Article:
No, the visiting Pittsburgh Penguins are not the best team in the NHL. They are the defending Stanley Cup champions, though. Currently in third place in the Metropolitan Division, the Penguins trail front-runner Washington by seven points and second-place Columbus by three points at this writing.
However, the Penguins do lead the league in scoring with 3.55 goals per game (the Blues are ranked 11th at 2.84 goals per game), ably led by Sidney Crosby (28 goals, 56 points), Evgeni Malkin (22 goals, 54 points), Phil Kessel (15 goals, 47 points), Conor Sheary (17 goals, 35 points) and defenseman Justin Schultz (8 goals, 35 points). By comparison, the Blues leading scorers are Vlad Tarasenko (23 goals, 50 points) and defenseman Kevin Shattenkirk (11 goals, 35 points).
Both the Blues and the Penguins were birthed into the NHL’s Western Division, which existed from 1967 until 1974, when the league was realigned into two conferences of two divisions each. Pittsburgh moved to the Norris Division and St. Louis was placed in the Smythe Division. And then, in 1981, the Penguins were relocated to the Patrick Division, while the Blues became members of the Norris Division. And to further confuse you, the Norris Division was reconfigured to the Clarence Campbell (Western) Conference from the Prince of Wales (Eastern) Conference that year, while the Patrick Division went from the Clarence Campbell Conference to the Prince of Wales Conference. Got it?
St. Louis and Pittsburgh have met three times in postseason play. The Blues won the Division Finals in 1970, winning four games to the Penguins’ two, thus earning the right to be thumped by Boston in the Finals, 4-0. Pittsburgh beat the Blues in the first round of the 1975 playoffs, two games to none (yes, you read that correctly). The 1975 playoffs used a new format as the postseason was opened to 12 teams, up from the previous eight. The top three teams in each division would qualify. The opening round would be a best-of-three series, and the Penguins won two in a row to take that firs- round series from the Note.
However, the Blues came back to beat the Pens in the opening round in 1981, three games to two, when the round was a best-of-five series. St. Louis was the Smythe Division champion with 107 points, while Pittsburgh finished 15th overall with 73 points. The Blues took the series lead winning game one in St. Louis, 4-2. The Penguins offense exploded in game two as they won 6-4 with defenseman Randy Carlyle, current head coach of the Anaheim Ducks, scoring two goals. Game three in Pittsburgh went to the Blues, 5-4, in a back-and-forth affair. Bernie Federko was the star of the game with two goals, one the game-winner, and an assist. The Penguins avoided elimination in game four with a 6-3 victory. Mike Bullard (added by the Blues from Calgary in 1988 as part of the infamous Doug Gilmour trade) and Carlyle each had two goals and an assist.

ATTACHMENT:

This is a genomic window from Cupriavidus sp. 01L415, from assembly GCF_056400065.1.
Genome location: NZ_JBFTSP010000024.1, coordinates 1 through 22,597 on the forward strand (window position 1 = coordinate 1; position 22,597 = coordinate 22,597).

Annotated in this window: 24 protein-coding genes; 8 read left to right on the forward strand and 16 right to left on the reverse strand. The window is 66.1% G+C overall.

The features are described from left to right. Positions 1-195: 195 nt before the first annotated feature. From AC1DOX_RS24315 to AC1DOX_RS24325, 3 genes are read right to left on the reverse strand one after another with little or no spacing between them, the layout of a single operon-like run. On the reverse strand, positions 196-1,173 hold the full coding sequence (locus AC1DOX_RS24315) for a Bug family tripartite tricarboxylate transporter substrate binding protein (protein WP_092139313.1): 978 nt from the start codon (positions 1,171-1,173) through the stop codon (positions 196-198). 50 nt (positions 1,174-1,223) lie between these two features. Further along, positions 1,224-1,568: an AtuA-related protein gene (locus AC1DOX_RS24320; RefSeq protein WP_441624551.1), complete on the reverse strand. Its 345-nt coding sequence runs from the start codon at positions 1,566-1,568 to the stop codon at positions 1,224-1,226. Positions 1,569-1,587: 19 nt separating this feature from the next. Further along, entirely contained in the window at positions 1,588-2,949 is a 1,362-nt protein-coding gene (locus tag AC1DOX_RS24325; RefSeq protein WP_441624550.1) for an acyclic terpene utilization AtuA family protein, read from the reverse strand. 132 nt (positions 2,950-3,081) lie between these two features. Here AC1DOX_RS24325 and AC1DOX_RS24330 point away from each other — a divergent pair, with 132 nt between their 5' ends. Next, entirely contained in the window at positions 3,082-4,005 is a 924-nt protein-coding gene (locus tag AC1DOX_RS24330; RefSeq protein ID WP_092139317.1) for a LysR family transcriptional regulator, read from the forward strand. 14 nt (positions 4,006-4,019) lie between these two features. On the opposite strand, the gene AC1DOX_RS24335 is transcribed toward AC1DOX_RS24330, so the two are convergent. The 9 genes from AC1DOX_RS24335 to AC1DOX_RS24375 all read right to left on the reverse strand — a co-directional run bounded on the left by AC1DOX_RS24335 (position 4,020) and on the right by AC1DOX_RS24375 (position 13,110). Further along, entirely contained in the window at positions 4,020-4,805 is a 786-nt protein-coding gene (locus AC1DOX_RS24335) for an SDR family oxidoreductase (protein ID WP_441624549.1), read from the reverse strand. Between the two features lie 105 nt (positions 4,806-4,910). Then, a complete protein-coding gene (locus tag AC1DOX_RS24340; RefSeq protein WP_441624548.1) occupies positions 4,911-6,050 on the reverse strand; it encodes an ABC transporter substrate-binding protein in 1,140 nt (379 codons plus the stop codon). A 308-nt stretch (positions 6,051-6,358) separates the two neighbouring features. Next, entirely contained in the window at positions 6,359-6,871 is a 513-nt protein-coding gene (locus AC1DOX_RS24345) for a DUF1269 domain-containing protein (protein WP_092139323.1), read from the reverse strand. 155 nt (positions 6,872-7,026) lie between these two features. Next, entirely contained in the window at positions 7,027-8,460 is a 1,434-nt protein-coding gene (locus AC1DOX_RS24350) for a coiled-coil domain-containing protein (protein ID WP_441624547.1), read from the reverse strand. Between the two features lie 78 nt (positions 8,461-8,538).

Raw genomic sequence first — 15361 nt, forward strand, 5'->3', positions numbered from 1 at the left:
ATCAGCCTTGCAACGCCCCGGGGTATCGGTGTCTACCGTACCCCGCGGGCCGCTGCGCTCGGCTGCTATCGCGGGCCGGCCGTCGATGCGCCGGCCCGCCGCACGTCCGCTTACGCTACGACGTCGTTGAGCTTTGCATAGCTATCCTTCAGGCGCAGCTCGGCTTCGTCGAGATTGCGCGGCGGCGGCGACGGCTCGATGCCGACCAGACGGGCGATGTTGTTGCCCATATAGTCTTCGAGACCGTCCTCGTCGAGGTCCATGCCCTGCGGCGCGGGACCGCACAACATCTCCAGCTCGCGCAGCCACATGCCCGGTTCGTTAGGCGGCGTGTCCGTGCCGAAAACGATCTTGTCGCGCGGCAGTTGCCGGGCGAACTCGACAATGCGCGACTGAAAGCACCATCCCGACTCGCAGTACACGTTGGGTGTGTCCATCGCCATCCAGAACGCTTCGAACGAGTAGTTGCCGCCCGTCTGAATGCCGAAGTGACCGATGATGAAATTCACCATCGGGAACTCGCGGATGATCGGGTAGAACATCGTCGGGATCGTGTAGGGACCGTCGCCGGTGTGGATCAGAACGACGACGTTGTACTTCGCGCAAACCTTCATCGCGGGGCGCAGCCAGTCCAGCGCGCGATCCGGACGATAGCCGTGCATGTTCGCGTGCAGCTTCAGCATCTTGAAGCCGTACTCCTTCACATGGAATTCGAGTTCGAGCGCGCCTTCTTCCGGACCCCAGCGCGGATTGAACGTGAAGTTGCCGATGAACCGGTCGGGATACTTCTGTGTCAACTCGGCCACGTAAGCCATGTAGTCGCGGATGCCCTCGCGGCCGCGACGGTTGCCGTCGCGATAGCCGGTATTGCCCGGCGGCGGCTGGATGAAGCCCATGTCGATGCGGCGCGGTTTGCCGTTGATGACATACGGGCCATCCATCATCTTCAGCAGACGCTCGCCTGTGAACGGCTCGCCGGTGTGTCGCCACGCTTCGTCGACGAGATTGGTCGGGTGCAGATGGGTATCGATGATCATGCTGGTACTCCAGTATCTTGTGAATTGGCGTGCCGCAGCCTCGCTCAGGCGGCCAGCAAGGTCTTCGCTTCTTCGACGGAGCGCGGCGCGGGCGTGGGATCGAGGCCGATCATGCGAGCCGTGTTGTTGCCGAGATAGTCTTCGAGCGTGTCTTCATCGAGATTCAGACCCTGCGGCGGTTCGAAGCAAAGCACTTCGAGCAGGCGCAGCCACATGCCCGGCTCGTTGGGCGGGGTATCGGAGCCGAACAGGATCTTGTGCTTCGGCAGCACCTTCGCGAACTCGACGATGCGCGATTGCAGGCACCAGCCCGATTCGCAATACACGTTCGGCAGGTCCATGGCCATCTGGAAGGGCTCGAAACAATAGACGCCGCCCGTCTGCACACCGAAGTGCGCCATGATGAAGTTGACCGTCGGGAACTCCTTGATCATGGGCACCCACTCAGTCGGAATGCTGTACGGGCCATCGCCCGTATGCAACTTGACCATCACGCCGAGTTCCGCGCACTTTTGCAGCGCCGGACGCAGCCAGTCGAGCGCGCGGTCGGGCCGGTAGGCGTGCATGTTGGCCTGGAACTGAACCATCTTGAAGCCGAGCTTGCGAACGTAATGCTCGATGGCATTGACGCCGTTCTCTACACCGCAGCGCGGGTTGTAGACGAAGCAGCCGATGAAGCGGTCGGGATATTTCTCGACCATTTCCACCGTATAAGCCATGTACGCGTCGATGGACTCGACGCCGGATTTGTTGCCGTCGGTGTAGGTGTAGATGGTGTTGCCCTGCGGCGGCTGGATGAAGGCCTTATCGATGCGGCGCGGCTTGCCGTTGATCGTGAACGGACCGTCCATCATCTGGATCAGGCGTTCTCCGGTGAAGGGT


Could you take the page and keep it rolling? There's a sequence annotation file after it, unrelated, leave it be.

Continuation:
So, on April 14 the two teams met at the Checkerdome to break the tie. Pittsburgh took a first-period lead (of course Carlyle assisted on the goal, by center Paul Gardner), but Federko set up Brian Sutter to tie the game in the second period. Another Penguin goal was offset by Federko’s fourth goal of the series. The teams traded goals in the third period (Rick Lapointe for the Blues and Greg Malone for the Pens) and overtime was required, actually, two overtimes. Through four periods of play, St. Louis had 51 shots on Greg Millen’s net, while Pittsburgh managed 46 against Mike Liut. Both teams were weary and exhausted at that point, so Blues’ coach Red Berenson had a plan for the second overtime that involved little-used forward Mike Crombeen, who was somewhat ill that night. Realizing an indisposed Crombeen was fresher and more capable than other drained, tired-out forwards, he put the feisty winger on a line with center Mike Zuke.
The Penguins came out strong in the second overtime, forcing Liut to make five more saves, yet somehow defenseman Lapointe cleared the zone and dumped the puck into the Pittsburgh defensive zone without committing an icing infraction. A resilient Zuke hunted down the puck and passed it out of the corner to Crombeen, who fired it past Millen at 5:16 for a 4-3 victory that clinched the series. This would be the last time these two teams would meet in postseason play.
St. Louis and Pittsburgh have manufactured 18 trades in 50 years. The first was in June 1968 when the Blues shipped center Lou Angotti to the Pens for winger Ab McDonald. A year later, Angotti was sent back to St. Louis (along with a number-one draft pick, Gene Carr) for Craig Cameron, Ron Schock and a second-round pick. There were minor deals of no consequence in 1969 and 1973, and then in January 1974 the Blues shipped Ab Demarco Jr., Battleship Bob Kelly and Steve Durbano to the Pens for winger Greg Polis, Bryan “Bugsy” Watson and a 1974 second-round draft pick that turned out to be Bobby Hess. Other minor deals from 1975 until the present included players such as defenseman Bob Stewart going to Pittsburgh (for winger Blair Chapman), defensemen J.J. Daigneault and Marc Bergevin becoming Penguins (for draft picks or future considerations) and center Maxim Lapierre trading places with Marcel Goc in January 2015. The last deal between these two teams was in March of 2015 when the Blues acquired Robert Bortuzzo and a seventh-round pick (winger Filip Helt from the Czech Republic) for Ian Cole.
So, can the Blues and their new coach take two in a row from the mighty Penguins?